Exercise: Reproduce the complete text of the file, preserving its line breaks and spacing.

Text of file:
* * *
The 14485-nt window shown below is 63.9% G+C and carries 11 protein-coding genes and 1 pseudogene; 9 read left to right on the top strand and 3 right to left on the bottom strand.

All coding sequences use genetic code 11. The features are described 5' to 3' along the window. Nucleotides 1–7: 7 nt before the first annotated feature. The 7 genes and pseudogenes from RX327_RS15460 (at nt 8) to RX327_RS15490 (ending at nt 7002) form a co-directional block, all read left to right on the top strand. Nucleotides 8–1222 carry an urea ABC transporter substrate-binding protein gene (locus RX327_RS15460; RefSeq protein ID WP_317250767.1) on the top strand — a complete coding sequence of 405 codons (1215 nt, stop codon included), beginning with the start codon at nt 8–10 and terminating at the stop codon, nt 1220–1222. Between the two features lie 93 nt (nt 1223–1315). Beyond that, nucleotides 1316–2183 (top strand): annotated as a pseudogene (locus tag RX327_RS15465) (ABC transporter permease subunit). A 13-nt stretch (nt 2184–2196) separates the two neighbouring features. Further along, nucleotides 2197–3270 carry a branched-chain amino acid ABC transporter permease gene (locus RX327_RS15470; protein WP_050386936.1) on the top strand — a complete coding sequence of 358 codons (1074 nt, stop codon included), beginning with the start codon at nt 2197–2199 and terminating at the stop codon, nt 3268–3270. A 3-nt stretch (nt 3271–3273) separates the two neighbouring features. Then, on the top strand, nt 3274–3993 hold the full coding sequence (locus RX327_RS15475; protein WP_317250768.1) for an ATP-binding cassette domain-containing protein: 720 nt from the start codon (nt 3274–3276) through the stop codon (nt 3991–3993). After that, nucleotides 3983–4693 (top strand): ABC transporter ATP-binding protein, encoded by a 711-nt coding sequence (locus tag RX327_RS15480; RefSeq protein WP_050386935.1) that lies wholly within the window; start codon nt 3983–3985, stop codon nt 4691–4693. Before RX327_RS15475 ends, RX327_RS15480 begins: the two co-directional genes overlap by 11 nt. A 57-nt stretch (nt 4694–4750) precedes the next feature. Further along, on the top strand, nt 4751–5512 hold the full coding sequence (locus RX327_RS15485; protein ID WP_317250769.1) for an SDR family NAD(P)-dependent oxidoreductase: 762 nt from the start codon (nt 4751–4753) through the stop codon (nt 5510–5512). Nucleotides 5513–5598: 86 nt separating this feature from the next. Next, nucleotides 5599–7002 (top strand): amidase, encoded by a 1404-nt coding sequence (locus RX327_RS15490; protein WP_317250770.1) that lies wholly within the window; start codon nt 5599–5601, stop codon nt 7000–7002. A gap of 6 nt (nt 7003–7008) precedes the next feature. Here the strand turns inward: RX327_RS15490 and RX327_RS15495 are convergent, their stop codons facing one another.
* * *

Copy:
The 14485-nt window shown below is 63.9% G+C and carries 11 protein-coding genes and 1 pseudogene; 9 read left to right on the top strand and 3 right to left on the bottom strand.

All coding sequences use genetic code 11. The features are described 5' to 3' along the window. Nucleotides 1–7: 7 nt before the first annotated feature. The 7 genes and pseudogenes from RX327_RS15460 (at nt 8) to RX327_RS15490 (ending at nt 7002) form a co-directional block, all read left to right on the top strand. Nucleotides 8–1222 carry an urea ABC transporter substrate-binding protein gene (locus RX327_RS15460; RefSeq protein ID WP_317250767.1) on the top strand — a complete coding sequence of 405 codons (1215 nt, stop codon included), beginning with the start codon at nt 8–10 and terminating at the stop codon, nt 1220–1222. Between the two features lie 93 nt (nt 1223–1315). Beyond that, nucleotides 1316–2183 (top strand): annotated as a pseudogene (locus tag RX327_RS15465) (ABC transporter permease subunit). A 13-nt stretch (nt 2184–2196) separates the two neighbouring features. Further along, nucleotides 2197–3270 carry a branched-chain amino acid ABC transporter permease gene (locus RX327_RS15470; protein WP_050386936.1) on the top strand — a complete coding sequence of 358 codons (1074 nt, stop codon included), beginning with the start codon at nt 2197–2199 and terminating at the stop codon, nt 3268–3270. A 3-nt stretch (nt 3271–3273) separates the two neighbouring features. Then, on the top strand, nt 3274–3993 hold the full coding sequence (locus RX327_RS15475; protein WP_317250768.1) for an ATP-binding cassette domain-containing protein: 720 nt from the start codon (nt 3274–3276) through the stop codon (nt 3991–3993). After that, nucleotides 3983–4693 (top strand): ABC transporter ATP-binding protein, encoded by a 711-nt coding sequence (locus tag RX327_RS15480; RefSeq protein WP_050386935.1) that lies wholly within the window; start codon nt 3983–3985, stop codon nt 4691–4693. Before RX327_RS15475 ends, RX327_RS15480 begins: the two co-directional genes overlap by 11 nt. A 57-nt stretch (nt 4694–4750) precedes the next feature. Further along, on the top strand, nt 4751–5512 hold the full coding sequence (locus RX327_RS15485; protein ID WP_317250769.1) for an SDR family NAD(P)-dependent oxidoreductase: 762 nt from the start codon (nt 4751–4753) through the stop codon (nt 5510–5512). Nucleotides 5513–5598: 86 nt separating this feature from the next. Next, nucleotides 5599–7002 (top strand): amidase, encoded by a 1404-nt coding sequence (locus RX327_RS15490; protein WP_317250770.1) that lies wholly within the window; start codon nt 5599–5601, stop codon nt 7000–7002. A gap of 6 nt (nt 7003–7008) precedes the next feature. Here the strand turns inward: RX327_RS15490 and RX327_RS15495 are convergent, their stop codons facing one another.